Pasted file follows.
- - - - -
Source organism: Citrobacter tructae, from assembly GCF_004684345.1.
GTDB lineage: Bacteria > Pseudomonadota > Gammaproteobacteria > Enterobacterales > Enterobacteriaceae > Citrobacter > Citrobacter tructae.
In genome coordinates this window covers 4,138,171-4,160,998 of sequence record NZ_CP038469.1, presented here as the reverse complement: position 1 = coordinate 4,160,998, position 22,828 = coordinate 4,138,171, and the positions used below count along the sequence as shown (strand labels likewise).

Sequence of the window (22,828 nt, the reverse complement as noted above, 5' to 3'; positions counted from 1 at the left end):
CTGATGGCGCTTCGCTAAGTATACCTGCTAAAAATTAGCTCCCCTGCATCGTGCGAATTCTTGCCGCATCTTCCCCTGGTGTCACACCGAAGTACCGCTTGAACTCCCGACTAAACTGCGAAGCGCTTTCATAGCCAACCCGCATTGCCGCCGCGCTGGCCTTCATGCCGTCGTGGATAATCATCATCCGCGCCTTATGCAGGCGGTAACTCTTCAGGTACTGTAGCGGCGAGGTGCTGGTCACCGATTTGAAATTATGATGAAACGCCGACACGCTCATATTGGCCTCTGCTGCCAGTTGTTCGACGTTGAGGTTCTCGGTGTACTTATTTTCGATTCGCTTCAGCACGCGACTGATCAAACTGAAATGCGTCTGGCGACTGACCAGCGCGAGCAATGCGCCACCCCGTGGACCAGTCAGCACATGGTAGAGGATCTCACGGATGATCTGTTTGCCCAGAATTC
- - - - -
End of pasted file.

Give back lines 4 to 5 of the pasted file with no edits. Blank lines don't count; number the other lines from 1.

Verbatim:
Sequence of the window (22,828 nt, the reverse complement as noted above, 5' to 3'; positions counted from 1 at the left end):
CTGATGGCGCTTCGCTAAGTATACCTGCTAAAAATTAGCTCCCCTGCATCGTGCGAATTCTTGCCGCATCTTCCCCTGGTGTCACACCGAAGTACCGCTTGAACTCCCGACTAAACTGCGAAGCGCTTTCATAGCCAACCCGCATTGCCGCCGCGCTGGCCTTCATGCCGTCGTGGATAATCATCATCCGCGCCTTATGCAGGCGGTAACTCTTCAGGTACTGTAGCGGCGAGGTGCTGGTCACCGATTTGAAATTATGATGAAACGCCGACACGCTCATATTGGCCTCTGCTGCCAGTTGTTCGACGTTGAGGTTCTCGGTGTACTTATTTTCGATTCGCTTCAGCACGCGACTGATCAAACTGAAATGCGTCTGGCGACTGACCAGCGCGAGCAATGCGCCACCCCGTGGACCAGTCAGCACATGGTAGAGGATCTCACGGATGATCTGTTTGCCCAGAATTC